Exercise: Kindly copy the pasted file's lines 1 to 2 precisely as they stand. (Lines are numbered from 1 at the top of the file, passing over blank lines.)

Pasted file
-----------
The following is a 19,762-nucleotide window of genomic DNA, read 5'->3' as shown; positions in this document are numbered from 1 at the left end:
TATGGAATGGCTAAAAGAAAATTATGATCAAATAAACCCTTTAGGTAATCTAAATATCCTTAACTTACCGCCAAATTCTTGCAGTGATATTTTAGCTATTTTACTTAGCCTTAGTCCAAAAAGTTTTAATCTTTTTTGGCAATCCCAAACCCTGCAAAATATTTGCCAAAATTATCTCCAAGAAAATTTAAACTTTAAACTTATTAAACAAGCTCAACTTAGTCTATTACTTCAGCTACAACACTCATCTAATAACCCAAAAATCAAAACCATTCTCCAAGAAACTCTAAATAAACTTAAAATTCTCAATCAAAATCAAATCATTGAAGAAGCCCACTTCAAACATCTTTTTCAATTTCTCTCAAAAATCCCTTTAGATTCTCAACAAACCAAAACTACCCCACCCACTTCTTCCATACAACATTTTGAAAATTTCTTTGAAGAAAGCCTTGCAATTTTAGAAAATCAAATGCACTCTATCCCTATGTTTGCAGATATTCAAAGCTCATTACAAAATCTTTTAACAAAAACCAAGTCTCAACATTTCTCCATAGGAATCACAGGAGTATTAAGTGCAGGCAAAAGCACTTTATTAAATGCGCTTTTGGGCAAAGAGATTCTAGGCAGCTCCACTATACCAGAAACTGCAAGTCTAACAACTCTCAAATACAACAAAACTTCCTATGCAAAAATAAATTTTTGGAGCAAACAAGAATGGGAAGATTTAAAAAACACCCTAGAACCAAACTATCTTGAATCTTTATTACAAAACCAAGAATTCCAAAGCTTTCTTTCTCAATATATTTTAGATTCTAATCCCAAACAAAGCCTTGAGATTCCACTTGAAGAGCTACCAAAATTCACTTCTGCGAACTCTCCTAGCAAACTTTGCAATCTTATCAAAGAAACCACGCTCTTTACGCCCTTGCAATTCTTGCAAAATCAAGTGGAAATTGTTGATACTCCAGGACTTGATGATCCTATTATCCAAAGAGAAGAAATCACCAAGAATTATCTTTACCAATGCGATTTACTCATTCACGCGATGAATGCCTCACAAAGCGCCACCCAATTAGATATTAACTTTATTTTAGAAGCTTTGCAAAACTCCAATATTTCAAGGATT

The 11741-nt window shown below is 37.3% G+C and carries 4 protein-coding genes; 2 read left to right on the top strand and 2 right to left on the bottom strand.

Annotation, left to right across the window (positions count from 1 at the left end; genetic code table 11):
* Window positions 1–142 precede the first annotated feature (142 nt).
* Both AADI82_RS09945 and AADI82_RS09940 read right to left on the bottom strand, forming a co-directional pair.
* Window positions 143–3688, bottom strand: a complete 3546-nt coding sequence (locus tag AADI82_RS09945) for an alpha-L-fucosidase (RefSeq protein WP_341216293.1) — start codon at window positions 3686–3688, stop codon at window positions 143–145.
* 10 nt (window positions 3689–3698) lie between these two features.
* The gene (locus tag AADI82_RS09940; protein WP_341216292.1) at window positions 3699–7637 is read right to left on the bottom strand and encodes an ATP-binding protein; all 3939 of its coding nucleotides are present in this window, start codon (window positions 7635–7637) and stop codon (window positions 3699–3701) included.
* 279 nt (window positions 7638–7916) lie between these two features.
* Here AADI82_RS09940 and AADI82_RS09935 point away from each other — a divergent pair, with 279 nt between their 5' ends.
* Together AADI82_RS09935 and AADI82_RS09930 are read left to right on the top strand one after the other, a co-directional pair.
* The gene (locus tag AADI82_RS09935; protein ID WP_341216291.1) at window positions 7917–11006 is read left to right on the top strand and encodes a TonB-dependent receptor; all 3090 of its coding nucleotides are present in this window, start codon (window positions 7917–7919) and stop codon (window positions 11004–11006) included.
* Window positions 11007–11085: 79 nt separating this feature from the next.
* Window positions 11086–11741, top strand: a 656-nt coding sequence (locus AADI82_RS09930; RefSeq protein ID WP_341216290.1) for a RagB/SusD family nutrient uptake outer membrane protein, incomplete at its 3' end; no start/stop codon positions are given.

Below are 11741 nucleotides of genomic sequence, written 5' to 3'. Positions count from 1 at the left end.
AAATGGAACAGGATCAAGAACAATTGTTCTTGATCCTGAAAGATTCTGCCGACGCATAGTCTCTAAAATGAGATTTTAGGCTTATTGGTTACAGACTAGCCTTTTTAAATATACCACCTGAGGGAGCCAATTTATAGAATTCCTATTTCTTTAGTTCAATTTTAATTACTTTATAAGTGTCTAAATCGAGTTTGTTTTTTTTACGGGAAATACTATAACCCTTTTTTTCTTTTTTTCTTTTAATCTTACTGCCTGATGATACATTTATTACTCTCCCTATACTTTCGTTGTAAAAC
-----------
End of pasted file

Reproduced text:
The following is a 19,762-nucleotide window of genomic DNA, read 5'->3' as shown; positions in this document are numbered from 1 at the left end:
TATGGAATGGCTAAAAGAAAATTATGATCAAATAAACCCTTTAGGTAATCTAAATATCCTTAACTTACCGCCAAATTCTTGCAGTGATATTTTAGCTATTTTACTTAGCCTTAGTCCAAAAAGTTTTAATCTTTTTTGGCAATCCCAAACCCTGCAAAATATTTGCCAAAATTATCTCCAAGAAAATTTAAACTTTAAACTTATTAAACAAGCTCAACTTAGTCTATTACTTCAGCTACAACACTCATCTAATAACCCAAAAATCAAAACCATTCTCCAAGAAACTCTAAATAAACTTAAAATTCTCAATCAAAATCAAATCATTGAAGAAGCCCACTTCAAACATCTTTTTCAATTTCTCTCAAAAATCCCTTTAGATTCTCAACAAACCAAAACTACCCCACCCACTTCTTCCATACAACATTTTGAAAATTTCTTTGAAGAAAGCCTTGCAATTTTAGAAAATCAAATGCACTCTATCCCTATGTTTGCAGATATTCAAAGCTCATTACAAAATCTTTTAACAAAAACCAAGTCTCAACATTTCTCCATAGGAATCACAGGAGTATTAAGTGCAGGCAAAAGCACTTTATTAAATGCGCTTTTGGGCAAAGAGATTCTAGGCAGCTCCACTATACCAGAAACTGCAAGTCTAACAACTCTCAAATACAACAAAACTTCCTATGCAAAAATAAATTTTTGGAGCAAACAAGAATGGGAAGATTTAAAAAACACCCTAGAACCAAACTATCTTGAATCTTTATTACAAAACCAAGAATTCCAAAGCTTTCTTTCTCAATATATTTTAGATTCTAATCCCAAACAAAGCCTTGAGATTCCACTTGAAGAGCTACCAAAATTCACTTCTGCGAACTCTCCTAGCAAACTTTGCAATCTTATCAAAGAAACCACGCTCTTTACGCCCTTGCAATTCTTGCAAAATCAAGTGGAAATTGTTGATACTCCAGGACTTGATGATCCTATTATCCAAAGAGAAGAAATCACCAAGAATTATCTTTACCAATGCGATTTACTCATTCACGCGATGAATGCCTCACAAAGCGCCACCCAATTAGATATTAACTTTATTTTAGAAGCTTTGCAAAACTCCAATATTTCAAGGATT